Solution – The jury is out on this one. We could spend a lot of time and effort digitizing but right now I don’t see anyway around the wall full of filing cabinets I am maintaining. Some things simply have to stay on paper and we have a paper legacy that would probably take a staff of five all summer to digitize going full time. I’m open to suggestions.

After almost three months of going remote cold turkey I have to say I’m still glad we did. It represents a tremendous savings which eventually will make us more competitive in a very competitive market space. We still haven’t ruled out having some type of permanent facility with meeting rooms and some permanent offices though. The one thing I really miss is having that big room where a development or client team can gather and brainstorm. We have done some virtual sessions but it really isn’t the same. I’ve talked to some other companies facing this issue that have essentially taken on a small space for this purpose and have heard nothing but good things. It seems like a happy medium between the benefits of being completely virtual and completely on premise.

As always, I welcome your feedback and I know there are some folks on here that feel very strongly about remote work. Let me know what you have found that works and what hasn’t. I’m particularly interested in finding a way to limit the physical intrusion of our paper legacy (maybe its as simple as a storage facility?) and solutions around collaboration for large groups in a remote environment. I’ll share what I find out in a blog post soon.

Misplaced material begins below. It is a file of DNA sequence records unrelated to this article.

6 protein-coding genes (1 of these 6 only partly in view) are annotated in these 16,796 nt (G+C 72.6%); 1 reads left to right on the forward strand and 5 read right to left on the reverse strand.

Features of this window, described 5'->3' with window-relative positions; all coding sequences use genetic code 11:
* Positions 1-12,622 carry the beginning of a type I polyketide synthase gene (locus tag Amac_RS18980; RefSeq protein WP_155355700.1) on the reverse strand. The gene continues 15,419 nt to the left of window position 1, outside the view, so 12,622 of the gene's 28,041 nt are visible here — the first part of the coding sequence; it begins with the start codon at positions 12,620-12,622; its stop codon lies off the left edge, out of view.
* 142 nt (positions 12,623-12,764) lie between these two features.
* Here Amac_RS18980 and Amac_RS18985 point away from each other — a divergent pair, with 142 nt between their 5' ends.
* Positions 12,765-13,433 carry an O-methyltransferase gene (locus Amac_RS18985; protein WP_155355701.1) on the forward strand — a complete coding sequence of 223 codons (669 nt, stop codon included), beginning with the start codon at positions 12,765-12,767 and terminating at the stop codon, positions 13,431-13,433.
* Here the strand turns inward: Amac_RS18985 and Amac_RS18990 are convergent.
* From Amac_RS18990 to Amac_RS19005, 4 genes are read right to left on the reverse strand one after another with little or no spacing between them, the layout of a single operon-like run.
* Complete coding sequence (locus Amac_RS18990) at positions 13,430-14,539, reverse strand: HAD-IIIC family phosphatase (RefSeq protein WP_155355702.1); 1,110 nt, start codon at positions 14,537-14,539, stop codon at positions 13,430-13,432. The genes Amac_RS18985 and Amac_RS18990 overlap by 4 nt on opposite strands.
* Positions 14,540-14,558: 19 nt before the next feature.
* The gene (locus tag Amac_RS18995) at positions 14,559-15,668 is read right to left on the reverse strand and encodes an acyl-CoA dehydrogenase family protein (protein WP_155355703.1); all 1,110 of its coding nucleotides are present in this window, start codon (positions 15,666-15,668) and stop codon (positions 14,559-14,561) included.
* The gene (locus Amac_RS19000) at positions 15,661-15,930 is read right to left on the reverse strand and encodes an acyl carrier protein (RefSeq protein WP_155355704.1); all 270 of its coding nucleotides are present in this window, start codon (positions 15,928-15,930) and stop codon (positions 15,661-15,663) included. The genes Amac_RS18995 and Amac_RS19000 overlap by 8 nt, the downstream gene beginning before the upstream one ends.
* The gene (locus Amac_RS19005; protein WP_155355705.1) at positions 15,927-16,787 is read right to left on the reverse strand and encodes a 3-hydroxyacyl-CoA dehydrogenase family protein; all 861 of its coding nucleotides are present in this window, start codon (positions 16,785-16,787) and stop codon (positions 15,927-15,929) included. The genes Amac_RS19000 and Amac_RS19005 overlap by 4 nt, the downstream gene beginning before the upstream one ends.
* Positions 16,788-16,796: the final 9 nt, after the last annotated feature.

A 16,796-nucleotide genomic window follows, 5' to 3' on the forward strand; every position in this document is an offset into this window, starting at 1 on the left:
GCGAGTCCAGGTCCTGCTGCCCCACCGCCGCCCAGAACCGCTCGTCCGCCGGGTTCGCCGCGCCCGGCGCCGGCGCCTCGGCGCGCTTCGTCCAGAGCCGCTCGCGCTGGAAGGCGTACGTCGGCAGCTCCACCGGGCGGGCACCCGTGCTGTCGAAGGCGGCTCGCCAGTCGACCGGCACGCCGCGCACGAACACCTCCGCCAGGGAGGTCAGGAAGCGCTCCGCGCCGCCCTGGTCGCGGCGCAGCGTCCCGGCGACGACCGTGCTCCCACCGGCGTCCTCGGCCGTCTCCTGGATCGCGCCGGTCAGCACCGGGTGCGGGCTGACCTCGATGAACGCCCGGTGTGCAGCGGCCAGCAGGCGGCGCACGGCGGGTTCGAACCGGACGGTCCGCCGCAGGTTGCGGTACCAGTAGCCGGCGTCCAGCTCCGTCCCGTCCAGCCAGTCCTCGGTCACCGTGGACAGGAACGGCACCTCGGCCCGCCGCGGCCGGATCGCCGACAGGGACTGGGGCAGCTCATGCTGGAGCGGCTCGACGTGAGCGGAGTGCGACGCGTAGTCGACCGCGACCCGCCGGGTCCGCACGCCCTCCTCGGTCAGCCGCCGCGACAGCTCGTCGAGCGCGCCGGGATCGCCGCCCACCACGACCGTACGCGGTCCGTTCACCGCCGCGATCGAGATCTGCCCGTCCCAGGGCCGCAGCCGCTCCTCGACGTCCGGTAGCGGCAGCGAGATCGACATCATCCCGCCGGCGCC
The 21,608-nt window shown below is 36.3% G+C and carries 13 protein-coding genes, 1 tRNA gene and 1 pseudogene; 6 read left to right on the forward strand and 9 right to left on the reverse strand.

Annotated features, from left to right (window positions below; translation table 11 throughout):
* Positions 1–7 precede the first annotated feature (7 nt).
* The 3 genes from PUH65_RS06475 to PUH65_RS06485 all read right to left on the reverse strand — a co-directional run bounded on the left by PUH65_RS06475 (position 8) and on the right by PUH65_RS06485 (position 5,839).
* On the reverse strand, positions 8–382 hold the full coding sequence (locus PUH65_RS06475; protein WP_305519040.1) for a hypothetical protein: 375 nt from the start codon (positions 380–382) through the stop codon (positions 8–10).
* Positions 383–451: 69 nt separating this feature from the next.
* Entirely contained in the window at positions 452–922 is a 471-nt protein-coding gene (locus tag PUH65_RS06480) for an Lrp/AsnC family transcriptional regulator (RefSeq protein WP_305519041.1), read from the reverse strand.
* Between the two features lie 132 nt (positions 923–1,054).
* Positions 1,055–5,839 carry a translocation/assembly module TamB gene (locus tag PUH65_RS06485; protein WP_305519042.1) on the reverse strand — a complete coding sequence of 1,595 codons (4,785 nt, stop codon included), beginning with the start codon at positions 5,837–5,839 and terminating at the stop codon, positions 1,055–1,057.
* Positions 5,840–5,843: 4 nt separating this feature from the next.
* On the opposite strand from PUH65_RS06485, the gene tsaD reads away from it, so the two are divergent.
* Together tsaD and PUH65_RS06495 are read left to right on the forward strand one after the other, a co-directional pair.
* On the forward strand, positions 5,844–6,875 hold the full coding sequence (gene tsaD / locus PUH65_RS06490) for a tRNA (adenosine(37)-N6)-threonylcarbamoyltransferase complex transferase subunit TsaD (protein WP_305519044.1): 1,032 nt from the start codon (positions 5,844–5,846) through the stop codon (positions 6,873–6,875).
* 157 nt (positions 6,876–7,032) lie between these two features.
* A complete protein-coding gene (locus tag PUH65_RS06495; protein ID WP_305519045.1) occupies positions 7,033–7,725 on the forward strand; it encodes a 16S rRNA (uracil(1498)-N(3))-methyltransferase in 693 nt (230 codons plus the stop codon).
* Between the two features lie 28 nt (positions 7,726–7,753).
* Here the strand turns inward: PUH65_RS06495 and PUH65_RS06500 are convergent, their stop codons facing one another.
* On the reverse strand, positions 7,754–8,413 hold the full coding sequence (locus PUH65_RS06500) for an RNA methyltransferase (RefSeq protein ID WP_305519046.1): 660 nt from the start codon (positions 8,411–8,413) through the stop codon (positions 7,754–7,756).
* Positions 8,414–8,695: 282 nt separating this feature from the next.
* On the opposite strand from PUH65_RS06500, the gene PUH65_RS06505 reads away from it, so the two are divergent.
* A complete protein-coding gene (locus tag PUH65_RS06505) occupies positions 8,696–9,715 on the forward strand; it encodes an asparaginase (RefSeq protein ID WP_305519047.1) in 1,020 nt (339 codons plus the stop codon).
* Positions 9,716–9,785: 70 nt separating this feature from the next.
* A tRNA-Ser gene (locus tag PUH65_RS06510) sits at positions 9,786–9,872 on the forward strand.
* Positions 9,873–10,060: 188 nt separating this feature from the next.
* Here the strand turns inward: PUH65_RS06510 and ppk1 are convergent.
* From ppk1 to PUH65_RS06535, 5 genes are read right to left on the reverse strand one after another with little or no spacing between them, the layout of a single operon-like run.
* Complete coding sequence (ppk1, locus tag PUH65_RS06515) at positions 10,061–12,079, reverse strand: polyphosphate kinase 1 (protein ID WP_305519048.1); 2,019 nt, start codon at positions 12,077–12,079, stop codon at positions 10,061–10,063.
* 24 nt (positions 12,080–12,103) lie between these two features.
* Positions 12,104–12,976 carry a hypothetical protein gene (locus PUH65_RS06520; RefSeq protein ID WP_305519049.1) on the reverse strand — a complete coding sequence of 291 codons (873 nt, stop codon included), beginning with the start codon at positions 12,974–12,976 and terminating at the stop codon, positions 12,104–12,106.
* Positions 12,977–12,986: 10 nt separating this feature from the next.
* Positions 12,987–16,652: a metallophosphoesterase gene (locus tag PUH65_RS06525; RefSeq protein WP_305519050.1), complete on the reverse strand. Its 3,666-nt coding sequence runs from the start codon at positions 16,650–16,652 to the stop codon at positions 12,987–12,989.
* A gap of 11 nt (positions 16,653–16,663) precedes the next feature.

Thanks as always for reading my blog, I hope you will join the conversation by commenting on this post.

If you liked this post, please consider subscribing to this blog and following me on twitter @jmillsapps. I regularly give talks via webinar and speak at events and other engagements. If you are interested in finding out where to see me next please look at the my events page on this blog. If you would interested in having me speak at your event please contact me at events@joshmillsapps.com.

If you are interested in consulting services please go to MB&A Online to learn more.

Don’t wait for opportunity to knock

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I think one of the most important things you can do for yourself is take an active interest in your career and search out the best opportunities for you to succeed. It’s critical that you keep your eyes and ears open as you progress through your career. While it’s great to be comfortable it’s also important to keep in mind that the next best job or the next best opportunity isn’t necessarily going to be there when you need it to be there; it’s going to be there on it’s own time.  So maintaining a bit of a monitoring stance is something that can pay dividends.